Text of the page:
A limited number of regional aircraft are operated for us under prorate agreements, under which the regional carriers receive a prorated share of ticket revenue and pay certain service fees to us. The prorate carriers are responsible for all costs incurred operating the applicable aircraft.



Our cargo division provides a wide range of freight and mail services, with facilities and interline connections available across the globe. In 2016, we were named the Cargo Airline of the Year for the second year running and Best Cargo Airline from the Americas for the ninth consecutive year by Air Cargo News.


Ticket Distribution and Marketing Agreements

Passengers can purchase tickets for travel on American through several distribution channels, including our website (, our reservations centers and third-party distribution channels, including those provided by or through global distribution systems (e.g., Amadeus, Sabre and Travelport), conventional travel agents and online travel agents (e.g., Expedia, Orbitz and Travelocity). To remain competitive, we need to successfully manage our distribution costs and rights, increase our distribution flexibility and improve the functionality of third-party distribution channels, while maintaining an industry-competitive cost structure. For more discussion, see Part I, Item 1A. Risk Factors – “We rely on third-party distribution channels and must manage effectively the costs, rights and functionality of these channels.”

In general, beyond nonstop city pairs, carriers that have the greatest ability to seamlessly connect passengers to and from markets have a competitive advantage. In some cases, however, foreign governments limit U.S. air carriers’ rights to transport passengers beyond designated gateway cities in foreign countries. In order to improve access to domestic and foreign markets, we have arrangements with other airlines including the oneworld alliance, other cooperation agreements, joint business agreements (JBAs), and marketing relationships.


Member of oneworld Alliance

American is a founding member of the oneworld alliance, which includes Air Berlin, British Airways, Cathay Pacific Airways, Finnair, Iberia, Japan Airlines, LAN Airlines, Malaysia Airlines, Qantas Airways, Qatar Airways, Royal Jordanian, S7 Airlines, SriLankan Airlines and TAM Airlines. The oneworld alliance links the networks of the member carriers to enhance customer service and smooth connections to the destinations served by the alliance, including linking the carriers’ loyalty programs and access to the carriers’ airport lounge facilities.


Cooperation and Joint Business Agreements

American is party to antitrust-immunized cooperation agreements with British Airways, Iberia, Finnair, Royal Jordanian, Japan Airlines, LAN Airlines and LAN Peru. American has also established JBAs with British Airways, Iberia and Finnair, and separately Japan Airlines, that enable the carriers to cooperate on flights between particular destinations and allow pooling and sharing of certain revenues and costs, enhanced loyalty program reciprocity and cooperation in other areas. American and its joint business partners received regulatory approval to enter into these JBAs and cooperation agreements.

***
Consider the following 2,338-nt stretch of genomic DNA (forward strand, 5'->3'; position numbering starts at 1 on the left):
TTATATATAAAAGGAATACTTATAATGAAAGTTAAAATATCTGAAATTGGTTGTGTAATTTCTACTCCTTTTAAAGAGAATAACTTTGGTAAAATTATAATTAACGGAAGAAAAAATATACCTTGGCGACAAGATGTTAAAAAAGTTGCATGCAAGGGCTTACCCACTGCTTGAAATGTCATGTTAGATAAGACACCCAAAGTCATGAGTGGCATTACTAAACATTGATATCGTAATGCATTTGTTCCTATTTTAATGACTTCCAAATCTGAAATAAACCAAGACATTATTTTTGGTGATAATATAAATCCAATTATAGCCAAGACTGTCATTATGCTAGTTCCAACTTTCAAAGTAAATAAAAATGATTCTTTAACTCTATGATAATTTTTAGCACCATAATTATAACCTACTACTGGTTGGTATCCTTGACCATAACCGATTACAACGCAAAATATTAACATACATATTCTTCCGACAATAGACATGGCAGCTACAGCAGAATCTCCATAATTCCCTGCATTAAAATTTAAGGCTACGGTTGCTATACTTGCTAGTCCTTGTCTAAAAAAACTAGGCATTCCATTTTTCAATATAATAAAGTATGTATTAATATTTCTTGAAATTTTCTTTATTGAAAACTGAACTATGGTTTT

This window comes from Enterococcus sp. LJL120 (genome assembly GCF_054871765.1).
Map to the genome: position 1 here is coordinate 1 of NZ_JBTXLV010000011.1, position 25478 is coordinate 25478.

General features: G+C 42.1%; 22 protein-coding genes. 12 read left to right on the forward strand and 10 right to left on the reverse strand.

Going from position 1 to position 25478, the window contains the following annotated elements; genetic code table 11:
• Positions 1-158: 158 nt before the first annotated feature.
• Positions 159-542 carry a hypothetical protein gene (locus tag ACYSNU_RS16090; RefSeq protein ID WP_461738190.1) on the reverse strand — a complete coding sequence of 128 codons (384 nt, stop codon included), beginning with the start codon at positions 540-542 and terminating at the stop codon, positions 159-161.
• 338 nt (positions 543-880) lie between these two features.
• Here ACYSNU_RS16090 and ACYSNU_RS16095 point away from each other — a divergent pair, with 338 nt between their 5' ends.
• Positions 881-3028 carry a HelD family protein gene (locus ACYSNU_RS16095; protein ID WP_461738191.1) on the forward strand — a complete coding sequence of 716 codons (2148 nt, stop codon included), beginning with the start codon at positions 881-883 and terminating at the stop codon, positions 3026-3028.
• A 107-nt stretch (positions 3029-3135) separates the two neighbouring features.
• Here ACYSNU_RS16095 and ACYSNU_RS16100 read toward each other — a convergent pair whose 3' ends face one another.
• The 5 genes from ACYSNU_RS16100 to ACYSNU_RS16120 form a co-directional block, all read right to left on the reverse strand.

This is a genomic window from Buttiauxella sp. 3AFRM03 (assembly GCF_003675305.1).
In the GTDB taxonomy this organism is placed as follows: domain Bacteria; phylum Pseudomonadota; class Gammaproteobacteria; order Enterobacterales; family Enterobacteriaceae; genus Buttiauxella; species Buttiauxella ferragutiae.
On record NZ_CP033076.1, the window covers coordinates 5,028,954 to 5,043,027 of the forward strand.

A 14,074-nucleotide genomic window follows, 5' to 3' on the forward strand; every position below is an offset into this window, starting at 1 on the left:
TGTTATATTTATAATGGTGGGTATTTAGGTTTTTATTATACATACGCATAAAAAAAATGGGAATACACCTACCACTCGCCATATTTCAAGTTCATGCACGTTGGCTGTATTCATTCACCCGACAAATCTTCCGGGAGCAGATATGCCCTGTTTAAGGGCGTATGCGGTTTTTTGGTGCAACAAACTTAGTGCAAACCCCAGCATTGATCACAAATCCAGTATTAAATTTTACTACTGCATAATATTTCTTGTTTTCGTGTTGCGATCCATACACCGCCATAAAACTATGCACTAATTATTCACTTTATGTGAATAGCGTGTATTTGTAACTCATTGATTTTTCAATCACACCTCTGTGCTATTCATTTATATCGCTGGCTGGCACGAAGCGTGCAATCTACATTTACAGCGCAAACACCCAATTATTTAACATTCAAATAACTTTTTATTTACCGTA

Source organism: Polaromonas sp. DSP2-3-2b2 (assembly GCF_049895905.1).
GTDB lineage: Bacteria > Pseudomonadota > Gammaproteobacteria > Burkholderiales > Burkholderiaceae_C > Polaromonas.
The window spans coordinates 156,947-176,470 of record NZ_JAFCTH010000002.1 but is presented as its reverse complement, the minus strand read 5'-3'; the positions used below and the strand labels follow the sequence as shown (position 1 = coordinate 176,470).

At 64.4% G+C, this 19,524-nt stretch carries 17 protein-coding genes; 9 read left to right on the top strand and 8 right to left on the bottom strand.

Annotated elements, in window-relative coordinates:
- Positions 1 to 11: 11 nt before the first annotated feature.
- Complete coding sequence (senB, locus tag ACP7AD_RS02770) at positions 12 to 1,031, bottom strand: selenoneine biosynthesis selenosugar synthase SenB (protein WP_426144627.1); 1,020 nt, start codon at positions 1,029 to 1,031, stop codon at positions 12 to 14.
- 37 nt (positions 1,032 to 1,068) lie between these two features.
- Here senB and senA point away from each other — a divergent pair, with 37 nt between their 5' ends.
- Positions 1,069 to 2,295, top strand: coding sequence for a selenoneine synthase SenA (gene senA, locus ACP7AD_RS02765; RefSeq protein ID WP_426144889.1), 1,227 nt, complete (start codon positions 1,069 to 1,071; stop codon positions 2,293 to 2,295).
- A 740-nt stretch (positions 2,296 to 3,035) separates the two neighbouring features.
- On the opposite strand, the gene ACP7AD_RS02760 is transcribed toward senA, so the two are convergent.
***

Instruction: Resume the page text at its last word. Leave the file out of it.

We signed a revised JBA with Qantas Airways and applied for antitrust immunity with the U.S. Department of Transportation (DOT) for the revised relationship, but we withdrew that application in November 2016 after it was tentatively denied by the DOT. However, we expect that our existing, more limited cooperation with Qantas will continue, and we intend to file a new application for antitrust immunity with the DOT later this year. In addition, we have signed JBAs with certain air carriers of the LATAM Airlines Group and have applied for approval in the relevant jurisdictions affected by such agreements, which applications are still pending before the relevant regulators.


Marketing Relationships

To improve access to each other’s markets, various U.S. and foreign air carriers, including American, have established marketing relationships with other airlines. These marketing agreements generally provide enhanced customer choice by means of an expanded network with reciprocal loyalty program participation and joint sales cooperation. American currently has marketing relationships with Air Berlin, Air Tahiti Nui, Alaska Airlines, British Airways, Cape Air, Cathay Pacific, Dragonair, EL AL, Etihad Airways, Fiji Airways, Finnair, Gulf Air, Hainan Airlines, Hawaiian Airlines, Iberia, Interjet, Japan Airlines, Jet Airways, Jetstar Group (includes Jetstar Airways and Jetstar Japan), Korean Air, LATAM (includes LAN Airlines, LAN Argentina, LAN Colombia, LAN Ecuador, LAN Peru, TAM Airlines and TAM Mercosur), Malaysia Airlines, Niki Airlines, Qantas Airways, Qatar Airways, Royal Jordanian, S7 Airlines, Seaborne Airlines and WestJet.

The Finanzoo GmbH assumes no liability for the accuracy of the information! All information is provided without warranty. Sources::,,